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History of the Garden

Known as the Scented Walled Garden, it is laid out as a traditional Victorian "Old English" style walled garden with rose bushes, rose arches and exotic herbaceous beds. The Walled Garden, in Ravenscourt Park, Hammersmith, west London, is on an ancient site called Palingswick Manor.  It  was originally the kitchen garden of the moated manor house built in 1650 which was sold to Thomas Corbett in 1747. He changed the name to Raven's Court (a pun on his coat-of-arms which depicted a raven - corbeau in French). In 1812 the manor was owned by George Scott, the builder who developed St Peter's Square, and the garden laid out by leading landscape designer, Humphry Repton. In 1890 the manor house became Hammersmith's first  public library but was unfortunately bombed during World War Two.

Even older  historical connections with the park's location date back to 14th century medieval times and links with the court of Edward III when the house was owned by his mistress, Alice Perrers (after whom a nearby road is named).

Garden Design

The Walled Garden is the original kitchen garden of the Ravenscourt manor house. When the estate became a public park in 1888 the London County Council’s Head of Parks, Lt Col J. J Sexby, laid out the 30 acres of grounds and designed the walled garden in a traditional Victorian “Old English” style with rose beds, pergolas, rose arches and exotic herbaceous beds featuring yuccas, giant poppies, irises and gunnera. It is bordered below the wall with shrubs and scented plants such as lavender and honeysuckle.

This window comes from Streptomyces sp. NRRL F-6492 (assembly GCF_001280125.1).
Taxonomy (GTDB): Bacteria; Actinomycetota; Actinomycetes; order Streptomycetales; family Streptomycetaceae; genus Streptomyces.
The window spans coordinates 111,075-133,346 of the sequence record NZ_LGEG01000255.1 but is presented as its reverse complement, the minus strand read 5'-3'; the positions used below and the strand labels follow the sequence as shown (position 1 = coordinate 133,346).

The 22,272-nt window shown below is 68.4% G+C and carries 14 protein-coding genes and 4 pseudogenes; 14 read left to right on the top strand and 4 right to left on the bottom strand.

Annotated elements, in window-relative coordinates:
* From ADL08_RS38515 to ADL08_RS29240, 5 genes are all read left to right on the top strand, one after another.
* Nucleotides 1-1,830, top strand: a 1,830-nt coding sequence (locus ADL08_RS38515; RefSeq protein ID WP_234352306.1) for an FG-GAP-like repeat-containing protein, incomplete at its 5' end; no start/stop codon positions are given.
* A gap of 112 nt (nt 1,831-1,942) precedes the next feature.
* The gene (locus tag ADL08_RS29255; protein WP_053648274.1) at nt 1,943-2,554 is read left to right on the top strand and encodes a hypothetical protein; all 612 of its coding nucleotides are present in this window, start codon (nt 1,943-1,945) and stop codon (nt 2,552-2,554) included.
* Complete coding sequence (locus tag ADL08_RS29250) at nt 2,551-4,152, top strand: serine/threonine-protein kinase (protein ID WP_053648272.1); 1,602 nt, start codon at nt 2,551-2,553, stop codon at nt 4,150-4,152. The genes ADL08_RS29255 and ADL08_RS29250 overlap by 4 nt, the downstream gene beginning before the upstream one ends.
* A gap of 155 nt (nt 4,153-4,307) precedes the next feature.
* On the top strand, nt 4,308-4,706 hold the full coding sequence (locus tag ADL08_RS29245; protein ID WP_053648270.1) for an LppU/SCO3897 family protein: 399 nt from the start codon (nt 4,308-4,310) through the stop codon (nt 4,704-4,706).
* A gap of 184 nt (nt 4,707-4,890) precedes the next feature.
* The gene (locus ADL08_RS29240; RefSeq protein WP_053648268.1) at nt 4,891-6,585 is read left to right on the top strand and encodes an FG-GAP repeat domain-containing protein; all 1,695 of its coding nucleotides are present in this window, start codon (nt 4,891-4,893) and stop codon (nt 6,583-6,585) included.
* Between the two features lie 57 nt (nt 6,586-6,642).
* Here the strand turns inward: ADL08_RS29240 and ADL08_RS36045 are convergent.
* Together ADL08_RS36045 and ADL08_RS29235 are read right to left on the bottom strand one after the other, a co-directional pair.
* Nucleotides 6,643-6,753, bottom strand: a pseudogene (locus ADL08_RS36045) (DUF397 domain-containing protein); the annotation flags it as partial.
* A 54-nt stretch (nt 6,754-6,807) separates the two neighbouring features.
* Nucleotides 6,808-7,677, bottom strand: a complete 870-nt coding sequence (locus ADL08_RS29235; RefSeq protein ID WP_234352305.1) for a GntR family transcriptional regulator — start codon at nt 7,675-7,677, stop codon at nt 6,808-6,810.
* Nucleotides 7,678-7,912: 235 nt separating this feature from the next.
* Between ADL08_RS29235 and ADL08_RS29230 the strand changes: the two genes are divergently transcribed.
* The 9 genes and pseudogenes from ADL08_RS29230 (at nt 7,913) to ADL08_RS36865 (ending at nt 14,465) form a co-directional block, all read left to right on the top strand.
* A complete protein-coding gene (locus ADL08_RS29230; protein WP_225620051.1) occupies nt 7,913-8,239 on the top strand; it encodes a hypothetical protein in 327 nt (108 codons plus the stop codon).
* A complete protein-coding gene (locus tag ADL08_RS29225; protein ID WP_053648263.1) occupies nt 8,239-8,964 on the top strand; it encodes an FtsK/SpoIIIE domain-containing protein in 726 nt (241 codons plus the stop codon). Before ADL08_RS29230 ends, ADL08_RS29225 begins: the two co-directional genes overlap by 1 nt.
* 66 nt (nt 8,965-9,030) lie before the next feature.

The elaborate wrought iron decorative gates with scroll detailing are Grade 11 listed and date from the early 18th century, a survival from the former estate. The walls demonstrate good quality 18th century brickwork. For more details see entry in Historic England.

A Tesco ‘Bags of Help’ grant was used to restore two of the herbaceous flowerbeds, while an earlier grant from the Western Riverside Environment Fund transformed the disused goldfish pond into a central feature with an armillary sundial, to coincide with the 125th anniversary of the park being opened to the public. 

In 2003 the Walled Garden was awarded the Nancye Goulden Award by the Hammersmith Society in recognition of the conservation work, in particular the support from Ravenscourt Park head gardener. 

The-Friends-of-Ravenscourt-Park_dca1061_

Links to medieval times and  the Sun Queen

Alice Perrers,  known as the "Sun Queen" under the patronage of King Edward III in the 14th century, owned the moated Palingswick Manor.  A local road, Perrers Road, is named after Alice Perrers. A contemporary account (1377) describes the manor as comprising 40 acres of land and 60 acres of pasture with halls, chaples, stables, granges, gardens and orchards. 

Historical fiction recounts how Alice Perrers would arrive by barge on the River Thames from Westminster to spend time at the Palingswick estate. She became one of the wealthiest and influential women in England in the late 1300's owning over 56 manors across England.

It was during Edward III's reign that the UK faced the ravages of the Black Death, a bubonic plague which killed 45% of the English population. Quarantine and hygiene measures were imposed and ports closed as the country was locked down to control the epidemic. A prescient history for the current 21st century Covid-19 pandemic some seven centuries later.

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